The oldest Buddhist ('Pali') scriptures often refer to various gods. Most of these appear to be from the Vedas of Brahmanism however possibly some are not.

In conclusion, it appears gods have at least three roles within early Buddhism:

  1. A probable type of religious propaganda showing the Buddha & his Enlightened Disciples are superior to the Brahmin gods, such as when the Brahma Sahampati requested the Buddha to teach his Dhamma to the world (MN 26) or when Sakka, the Ruler of the Gods, became a disciple of the Buddha; as in MN 37 & DN 16. There are many scriptures like this, including the ridiculous MN 49 & DN 11.

  2. Used in moral teachings for ordinary (primitive superstitious) people where such common people aspire or crave to be reborn as one of these gods (refer to MN 120 for example). Since a Buddha understands most people cannot attain enlightenment, it is possible a Buddha may use what is in other religions to guide people to practise morality so these people do not engage in harming themselves & others with immoral actions.

  3. To explain the actual reality of the world, such as to explain the various powers & principalities in this world, namely, benevolent political rulers, cruel political rulers, compassionate beings, beings with special powers, etc. For example, refer to SN 11.5 about different kinds of rulers. For example, Iti 106 refers to the parents of children as "gods".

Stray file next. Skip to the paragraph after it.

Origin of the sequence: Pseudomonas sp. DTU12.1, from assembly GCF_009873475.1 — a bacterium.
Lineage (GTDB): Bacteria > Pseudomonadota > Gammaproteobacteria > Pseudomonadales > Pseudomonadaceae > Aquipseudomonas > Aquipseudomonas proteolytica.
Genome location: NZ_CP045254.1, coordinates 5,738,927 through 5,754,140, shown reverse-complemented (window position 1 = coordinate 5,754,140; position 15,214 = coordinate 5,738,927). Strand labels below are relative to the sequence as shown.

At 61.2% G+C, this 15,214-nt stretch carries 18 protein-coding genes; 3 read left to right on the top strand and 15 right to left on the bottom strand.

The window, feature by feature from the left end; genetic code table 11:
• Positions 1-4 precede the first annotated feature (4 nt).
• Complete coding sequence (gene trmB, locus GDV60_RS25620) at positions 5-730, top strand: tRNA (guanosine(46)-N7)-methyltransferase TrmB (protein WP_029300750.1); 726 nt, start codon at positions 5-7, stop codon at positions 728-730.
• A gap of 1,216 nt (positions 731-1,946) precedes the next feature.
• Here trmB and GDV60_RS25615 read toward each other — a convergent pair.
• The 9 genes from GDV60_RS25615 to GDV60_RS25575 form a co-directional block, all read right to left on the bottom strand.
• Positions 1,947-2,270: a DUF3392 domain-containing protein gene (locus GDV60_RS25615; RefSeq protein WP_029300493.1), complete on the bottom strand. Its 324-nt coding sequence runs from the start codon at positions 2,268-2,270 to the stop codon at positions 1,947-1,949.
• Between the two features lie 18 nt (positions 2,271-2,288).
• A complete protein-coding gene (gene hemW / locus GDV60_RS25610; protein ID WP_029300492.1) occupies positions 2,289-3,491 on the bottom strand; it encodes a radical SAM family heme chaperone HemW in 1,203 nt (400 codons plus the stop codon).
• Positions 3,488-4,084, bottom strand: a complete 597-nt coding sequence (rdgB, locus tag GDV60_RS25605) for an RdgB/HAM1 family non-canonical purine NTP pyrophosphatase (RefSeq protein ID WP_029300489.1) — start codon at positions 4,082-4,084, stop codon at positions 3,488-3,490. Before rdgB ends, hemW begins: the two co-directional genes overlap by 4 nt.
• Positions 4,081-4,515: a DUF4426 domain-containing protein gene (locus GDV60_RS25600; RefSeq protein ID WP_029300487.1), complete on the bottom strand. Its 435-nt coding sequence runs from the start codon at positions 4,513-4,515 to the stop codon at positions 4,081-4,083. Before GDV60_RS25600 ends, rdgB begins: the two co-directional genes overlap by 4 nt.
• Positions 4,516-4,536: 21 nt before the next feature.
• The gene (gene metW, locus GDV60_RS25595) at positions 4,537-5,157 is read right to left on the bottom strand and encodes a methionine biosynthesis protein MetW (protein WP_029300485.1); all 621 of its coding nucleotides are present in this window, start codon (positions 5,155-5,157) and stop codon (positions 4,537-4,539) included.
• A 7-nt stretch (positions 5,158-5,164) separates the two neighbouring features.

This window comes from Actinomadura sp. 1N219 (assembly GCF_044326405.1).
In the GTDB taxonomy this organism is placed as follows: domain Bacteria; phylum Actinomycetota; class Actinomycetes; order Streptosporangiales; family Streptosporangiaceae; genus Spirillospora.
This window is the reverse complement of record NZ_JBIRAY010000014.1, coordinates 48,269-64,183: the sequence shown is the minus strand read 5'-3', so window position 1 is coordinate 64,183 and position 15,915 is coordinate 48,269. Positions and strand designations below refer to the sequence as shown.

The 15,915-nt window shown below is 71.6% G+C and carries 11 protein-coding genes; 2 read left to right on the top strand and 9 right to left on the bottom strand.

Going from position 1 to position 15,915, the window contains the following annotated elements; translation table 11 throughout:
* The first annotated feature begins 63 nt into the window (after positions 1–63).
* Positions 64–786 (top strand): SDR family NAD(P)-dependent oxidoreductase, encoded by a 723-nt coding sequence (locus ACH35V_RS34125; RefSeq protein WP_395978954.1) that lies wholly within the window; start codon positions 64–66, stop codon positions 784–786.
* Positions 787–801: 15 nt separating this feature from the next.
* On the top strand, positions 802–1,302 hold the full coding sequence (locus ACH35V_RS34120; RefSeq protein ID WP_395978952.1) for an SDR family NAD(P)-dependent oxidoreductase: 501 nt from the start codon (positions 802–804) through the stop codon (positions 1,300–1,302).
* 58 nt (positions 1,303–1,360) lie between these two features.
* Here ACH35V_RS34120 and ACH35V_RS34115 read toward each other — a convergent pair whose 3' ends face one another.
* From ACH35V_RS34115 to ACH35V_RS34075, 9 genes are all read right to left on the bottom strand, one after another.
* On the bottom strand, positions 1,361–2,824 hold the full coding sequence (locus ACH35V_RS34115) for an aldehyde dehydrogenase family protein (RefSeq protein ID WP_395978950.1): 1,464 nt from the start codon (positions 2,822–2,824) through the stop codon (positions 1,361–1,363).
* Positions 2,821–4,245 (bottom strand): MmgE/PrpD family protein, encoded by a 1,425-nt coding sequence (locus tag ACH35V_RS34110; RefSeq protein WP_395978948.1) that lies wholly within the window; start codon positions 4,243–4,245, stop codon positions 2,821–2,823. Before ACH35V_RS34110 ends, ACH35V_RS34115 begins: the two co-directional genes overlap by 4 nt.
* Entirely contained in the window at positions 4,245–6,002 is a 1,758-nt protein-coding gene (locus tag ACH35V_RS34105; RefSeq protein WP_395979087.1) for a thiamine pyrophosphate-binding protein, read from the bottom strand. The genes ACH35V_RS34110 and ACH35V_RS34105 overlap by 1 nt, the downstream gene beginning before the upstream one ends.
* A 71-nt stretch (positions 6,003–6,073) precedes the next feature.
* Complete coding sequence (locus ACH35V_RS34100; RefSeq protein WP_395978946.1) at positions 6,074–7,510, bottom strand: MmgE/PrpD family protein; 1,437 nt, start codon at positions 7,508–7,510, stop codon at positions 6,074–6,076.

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    Does this imply that the Devas don't exist, or that they are simply inferior to people who have attained Buddhahood? – Paganus Oct 17 at 23:08
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    It is does not necessarily imply Devas do not exist; but, in Buddhism, devas are certainly held to be inferior to people who have attained Buddhahood. – Dhammadhatu Oct 17 at 23:12
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    To add to this answer, it appears a polytheistic religion that does not have an ethical component cannot be dharmic. For example to regard a certain pornographic actress to be a “goddess” is not dharmic – Dhammadhatu Oct 17 at 23:35
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    That makes sense now. Thank you for your answer. – Paganus Oct 17 at 23:38
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Is polytheism dharmic or adharmic? Dhammic

If it is dharmic, what is its role within Buddhism? Different level of consciousness leads to different rebirth.

If it is adharmic, why is this the case? NA

What is the scriptural basis for your answer? There are many suttas with the Buddha encountering Deva (Gods) in Samyutta Nikaya, such as in the Devata Samyutta and the Brahma Samyutta etc.

Also refer to the popular blog about the 31 planes of existence.

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    Thank you for the edit Dhammadhatu -) – SarathW Oct 18 at 7:45